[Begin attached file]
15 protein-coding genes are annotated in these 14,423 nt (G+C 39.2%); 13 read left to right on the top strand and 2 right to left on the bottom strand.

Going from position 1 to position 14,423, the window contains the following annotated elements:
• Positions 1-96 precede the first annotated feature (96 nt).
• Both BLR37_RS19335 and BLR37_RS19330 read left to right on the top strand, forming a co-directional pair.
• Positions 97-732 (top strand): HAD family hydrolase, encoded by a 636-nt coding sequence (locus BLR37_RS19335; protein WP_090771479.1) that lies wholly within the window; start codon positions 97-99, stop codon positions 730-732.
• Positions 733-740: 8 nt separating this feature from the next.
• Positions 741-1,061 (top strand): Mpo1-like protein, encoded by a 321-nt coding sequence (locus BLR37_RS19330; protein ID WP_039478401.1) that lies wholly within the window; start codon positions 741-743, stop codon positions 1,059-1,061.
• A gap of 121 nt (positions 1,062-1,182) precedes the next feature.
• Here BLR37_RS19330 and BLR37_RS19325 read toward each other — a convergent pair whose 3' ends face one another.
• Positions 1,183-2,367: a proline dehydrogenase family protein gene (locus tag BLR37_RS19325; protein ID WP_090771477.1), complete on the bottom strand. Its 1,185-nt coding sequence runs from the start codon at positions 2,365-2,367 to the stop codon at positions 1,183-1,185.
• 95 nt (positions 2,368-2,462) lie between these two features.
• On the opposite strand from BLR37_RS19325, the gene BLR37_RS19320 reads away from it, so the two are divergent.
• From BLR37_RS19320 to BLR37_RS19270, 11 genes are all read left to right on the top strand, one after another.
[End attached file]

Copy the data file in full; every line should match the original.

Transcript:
15 protein-coding genes are annotated in these 14,423 nt (G+C 39.2%); 13 read left to right on the top strand and 2 right to left on the bottom strand.

Going from position 1 to position 14,423, the window contains the following annotated elements:
• Positions 1-96 precede the first annotated feature (96 nt).
• Both BLR37_RS19335 and BLR37_RS19330 read left to right on the top strand, forming a co-directional pair.
• Positions 97-732 (top strand): HAD family hydrolase, encoded by a 636-nt coding sequence (locus BLR37_RS19335; protein WP_090771479.1) that lies wholly within the window; start codon positions 97-99, stop codon positions 730-732.
• Positions 733-740: 8 nt separating this feature from the next.
• Positions 741-1,061 (top strand): Mpo1-like protein, encoded by a 321-nt coding sequence (locus BLR37_RS19330; protein ID WP_039478401.1) that lies wholly within the window; start codon positions 741-743, stop codon positions 1,059-1,061.
• A gap of 121 nt (positions 1,062-1,182) precedes the next feature.
• Here BLR37_RS19330 and BLR37_RS19325 read toward each other — a convergent pair whose 3' ends face one another.
• Positions 1,183-2,367: a proline dehydrogenase family protein gene (locus tag BLR37_RS19325; protein ID WP_090771477.1), complete on the bottom strand. Its 1,185-nt coding sequence runs from the start codon at positions 2,365-2,367 to the stop codon at positions 1,183-1,185.
• 95 nt (positions 2,368-2,462) lie between these two features.
• On the opposite strand from BLR37_RS19325, the gene BLR37_RS19320 reads away from it, so the two are divergent.
• From BLR37_RS19320 to BLR37_RS19270, 11 genes are all read left to right on the top strand, one after another.